There is no simple pathway by which modern seawater, and most other surface and near-surface waters trapped in sedimentary deposits, can be converted to CaCl2 basinal brines during burial, without invoking significant rock-fluid interaction. Historically, before micro-inclusion studies of chevron halite showed that the ionic proportions of seawater likely varied across the Phanerozoic, the various CaCl2 basinal brines occurrences, for example in in Silurian and Cretaceous age strata were explained as an indicator of widespread dolomitisation and other diagenetic reactions, which preferentially extracted magnesium from pore waters (Garrett, 2004).

Since the mid-1990s, others have argued that CaCl2 enrichments in many ancient basinal brines with thick evaporites in the stratigraphy, including brines in the Detroit Group, are partial leftovers from times of CaCl2-enriched seawater chemistries (Table 3; Lowenstein and Timofeeff, 2008; Lowenstein et al., 2014). That is, Ca-enriched (MgSO4-depleted) pore brines adjacent to thick evaporites are indicators of ancient CaCl2 oceans, with the pore brines being remnants from the time the enclosing evaporitic and marine sediments were deposited (relict or connate brines).


Other authors, such as Houston et al. (2011), conclude this is not necessarily so; they agree that there are two end-members typifying highly saline subsurface brines (MgSO4 depleted or enriched). But, they conclude that end member chemistries relate to either substantial subsurface halite dissolution, or to preservation of early reflux-related seawater. Houston et al. (2011) go on to argue that CaCl2-enriched formation water chemistries from many basins worldwide, including the Michigan Basin, do not support an interpretation of variation in ionic proportions in seawater across the Phanerozoic. They find that CaCl2-rich brines formed either by dissolving bittern salts in the subsurface, or simply lost water in the subsurface after significant rock-fluid interaction had taken place. Water loss might be achieved by interaction with a gas phase at the elevated temperatures of deep burial or, alternatively, water may have been lost to clays. Both these mechanisms would have the effect of dehydrating (concentrating) the brine.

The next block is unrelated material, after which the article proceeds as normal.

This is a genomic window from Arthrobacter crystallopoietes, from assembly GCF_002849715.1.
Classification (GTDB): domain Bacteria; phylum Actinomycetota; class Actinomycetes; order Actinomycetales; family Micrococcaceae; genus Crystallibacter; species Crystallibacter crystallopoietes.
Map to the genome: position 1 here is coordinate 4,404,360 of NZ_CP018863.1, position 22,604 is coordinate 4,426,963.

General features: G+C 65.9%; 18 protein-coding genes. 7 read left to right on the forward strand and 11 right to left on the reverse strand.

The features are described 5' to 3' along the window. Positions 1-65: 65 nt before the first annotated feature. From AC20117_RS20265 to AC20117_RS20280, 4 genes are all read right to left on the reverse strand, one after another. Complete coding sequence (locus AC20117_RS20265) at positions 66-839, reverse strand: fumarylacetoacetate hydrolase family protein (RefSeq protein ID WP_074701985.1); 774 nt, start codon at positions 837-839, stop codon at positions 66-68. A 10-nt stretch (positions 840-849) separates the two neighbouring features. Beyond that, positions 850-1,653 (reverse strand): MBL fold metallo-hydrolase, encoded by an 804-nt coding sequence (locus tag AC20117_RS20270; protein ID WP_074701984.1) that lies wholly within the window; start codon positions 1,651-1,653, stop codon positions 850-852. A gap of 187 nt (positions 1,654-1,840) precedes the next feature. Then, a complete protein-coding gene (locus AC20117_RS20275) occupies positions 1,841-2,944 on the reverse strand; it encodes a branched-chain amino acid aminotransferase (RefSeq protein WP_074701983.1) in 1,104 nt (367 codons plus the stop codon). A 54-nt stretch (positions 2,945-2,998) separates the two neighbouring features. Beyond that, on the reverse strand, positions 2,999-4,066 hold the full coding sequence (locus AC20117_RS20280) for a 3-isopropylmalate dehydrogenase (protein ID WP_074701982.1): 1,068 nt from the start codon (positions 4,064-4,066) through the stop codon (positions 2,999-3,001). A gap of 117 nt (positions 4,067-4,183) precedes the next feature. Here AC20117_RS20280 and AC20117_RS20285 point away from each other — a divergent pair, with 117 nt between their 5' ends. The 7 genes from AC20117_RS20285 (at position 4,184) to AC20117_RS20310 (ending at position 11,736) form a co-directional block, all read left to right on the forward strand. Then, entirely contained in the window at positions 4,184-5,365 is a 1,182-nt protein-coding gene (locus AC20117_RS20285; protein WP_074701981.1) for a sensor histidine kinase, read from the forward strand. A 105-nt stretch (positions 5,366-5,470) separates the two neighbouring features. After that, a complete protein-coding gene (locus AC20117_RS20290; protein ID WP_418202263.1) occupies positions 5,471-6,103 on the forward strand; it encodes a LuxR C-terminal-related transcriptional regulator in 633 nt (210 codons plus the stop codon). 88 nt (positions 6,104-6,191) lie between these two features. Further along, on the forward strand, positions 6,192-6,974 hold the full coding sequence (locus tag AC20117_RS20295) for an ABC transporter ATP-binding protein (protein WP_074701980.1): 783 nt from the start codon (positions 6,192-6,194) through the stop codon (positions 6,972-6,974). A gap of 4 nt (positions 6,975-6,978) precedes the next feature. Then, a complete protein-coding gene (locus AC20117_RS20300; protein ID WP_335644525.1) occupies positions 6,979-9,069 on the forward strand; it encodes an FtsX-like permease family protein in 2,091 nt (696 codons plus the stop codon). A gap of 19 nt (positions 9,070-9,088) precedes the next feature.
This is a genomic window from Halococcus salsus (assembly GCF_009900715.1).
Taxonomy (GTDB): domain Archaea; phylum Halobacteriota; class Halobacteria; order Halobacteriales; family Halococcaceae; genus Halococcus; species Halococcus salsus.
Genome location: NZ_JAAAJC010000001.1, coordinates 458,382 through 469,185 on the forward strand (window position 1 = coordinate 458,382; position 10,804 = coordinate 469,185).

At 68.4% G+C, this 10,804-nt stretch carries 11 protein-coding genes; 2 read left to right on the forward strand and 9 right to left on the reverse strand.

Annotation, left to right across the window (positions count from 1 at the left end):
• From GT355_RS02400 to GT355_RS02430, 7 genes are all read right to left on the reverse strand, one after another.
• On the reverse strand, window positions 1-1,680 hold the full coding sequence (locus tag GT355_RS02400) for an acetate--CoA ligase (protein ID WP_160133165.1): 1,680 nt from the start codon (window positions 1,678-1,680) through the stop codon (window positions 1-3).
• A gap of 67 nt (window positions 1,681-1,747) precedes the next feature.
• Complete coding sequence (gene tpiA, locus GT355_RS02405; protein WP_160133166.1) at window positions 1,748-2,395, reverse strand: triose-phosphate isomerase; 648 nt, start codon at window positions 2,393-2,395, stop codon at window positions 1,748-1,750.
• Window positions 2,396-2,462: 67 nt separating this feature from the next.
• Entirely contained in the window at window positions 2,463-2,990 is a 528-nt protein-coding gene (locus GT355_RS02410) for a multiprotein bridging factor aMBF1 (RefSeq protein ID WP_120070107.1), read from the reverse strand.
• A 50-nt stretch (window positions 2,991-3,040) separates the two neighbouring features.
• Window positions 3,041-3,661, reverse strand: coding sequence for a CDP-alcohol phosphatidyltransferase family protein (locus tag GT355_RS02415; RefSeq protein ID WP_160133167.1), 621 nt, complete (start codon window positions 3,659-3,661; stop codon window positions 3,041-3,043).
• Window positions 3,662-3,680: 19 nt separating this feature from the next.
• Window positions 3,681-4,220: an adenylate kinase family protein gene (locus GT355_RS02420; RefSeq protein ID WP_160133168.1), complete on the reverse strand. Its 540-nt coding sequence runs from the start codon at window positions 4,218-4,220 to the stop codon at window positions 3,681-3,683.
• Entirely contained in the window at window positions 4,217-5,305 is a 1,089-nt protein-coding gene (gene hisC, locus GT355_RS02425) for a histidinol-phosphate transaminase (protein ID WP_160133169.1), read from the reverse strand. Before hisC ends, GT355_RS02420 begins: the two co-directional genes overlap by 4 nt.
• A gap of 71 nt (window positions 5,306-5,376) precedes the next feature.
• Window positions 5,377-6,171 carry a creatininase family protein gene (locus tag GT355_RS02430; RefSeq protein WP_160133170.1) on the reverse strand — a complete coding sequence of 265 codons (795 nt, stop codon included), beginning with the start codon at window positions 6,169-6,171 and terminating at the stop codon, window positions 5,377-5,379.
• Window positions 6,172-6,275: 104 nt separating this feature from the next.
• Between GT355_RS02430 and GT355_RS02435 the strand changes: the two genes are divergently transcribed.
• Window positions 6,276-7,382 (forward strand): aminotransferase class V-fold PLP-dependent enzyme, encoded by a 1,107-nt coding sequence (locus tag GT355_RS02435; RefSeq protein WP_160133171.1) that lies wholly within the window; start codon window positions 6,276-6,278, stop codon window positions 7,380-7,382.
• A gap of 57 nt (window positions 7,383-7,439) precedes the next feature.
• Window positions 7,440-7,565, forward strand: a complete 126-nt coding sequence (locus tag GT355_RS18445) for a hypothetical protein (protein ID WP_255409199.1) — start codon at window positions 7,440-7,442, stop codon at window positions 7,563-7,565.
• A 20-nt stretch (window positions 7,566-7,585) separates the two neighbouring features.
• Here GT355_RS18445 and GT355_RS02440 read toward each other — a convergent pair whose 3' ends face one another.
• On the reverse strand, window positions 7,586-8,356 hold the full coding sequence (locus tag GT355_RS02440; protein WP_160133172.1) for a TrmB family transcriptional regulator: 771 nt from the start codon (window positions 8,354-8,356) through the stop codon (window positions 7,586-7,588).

Calling upon a CaCl2 seawater source as an explanation for the origin of basinal brines was criticized also by Hanor & McIntosh (2006) who pointed out that no matter what the starting composition of a paleoseawater, significant diagenetic alteration must have occurred to produce the present major ion chemistry of Illinois and Michigan basin brines specifically, and basinal brines in general. In their view, the diagenetic mineral–brine interactions that occur during burial mask any original compositional variations in the starting seawater.

Hanor & McIntosh (2006) also argued that due to ongoing fluid escape and crossflow, it is difficult, if not impossible, to assign specific ages to basinal brines in a sedimentary basin. If the age of a basinal brine is not known, then the possible parent seawater, whether CaCl2 or MgSO4 type, cannot be determined. Hanor and McIntosh (2007) illustrated further complications in the interpretation of the timing of the origin of basinal brines. They showed that some brines in the Gulf of Mexico basin were not formed during the Middle Jurassic, contemporaneous with deposition of the Louann Salt, but formed during the Cenozoic from the dissolution of the Louann salt.

Interestingly, many marine potash deposit end-liquor brines have a high to medium–high lithium content, such as the Angara-Lena basin, Russia’s 1600–1900 ppm, the Paradox Basin’s 66–173 ppm Li, the Michigan Basin’s Sylvania Formation’s 36–72 ppm and the English Zechstein Formation’s 7– 65 ppm, etc. (Garrett, 2004)). However, some end-liquors have only a nominal lithium contents, such as from the Saskatchewan, Canada potash deposits. A few calcium chloride lakes also have medium–high values, such as the Don Juan Pond’s 235 ppm, Bristol Lake’s 30–108 ppm, Cadiz Lake’s 20–67 ppm, and Lake Vanda’s 27 ppm (Figure 1). We shall come back to this topic in a future article that will focus on lithium-rich brines.

Origin of CaCl2 brines

So, currently, there are two schools of thought used to explain the origin of CaCl2 basinal brines in evaporitic basins. One school assumes that the chemistry of the world’s ocean and its ionic proportions have remained near constant across the Phanerozoic. To form a CaCl2 enriched basinal brine then requires substantial subsurface rock-fluid interactions, utilising mechanisms and processes that include nonmarine parent waters, diagenetic alteration, pervasive dolomitization of carbonates, or bacterial sulphate reduction. All these mechanisms can reduce the proportion of Mg, HCO3 and SO4 relative to Ca in subsurface pore waters (Hanor and McIntosh, 2006). Proponents of this school tend to base their argument on basin-scale variations in the hydrogeochemistry of pore fluids.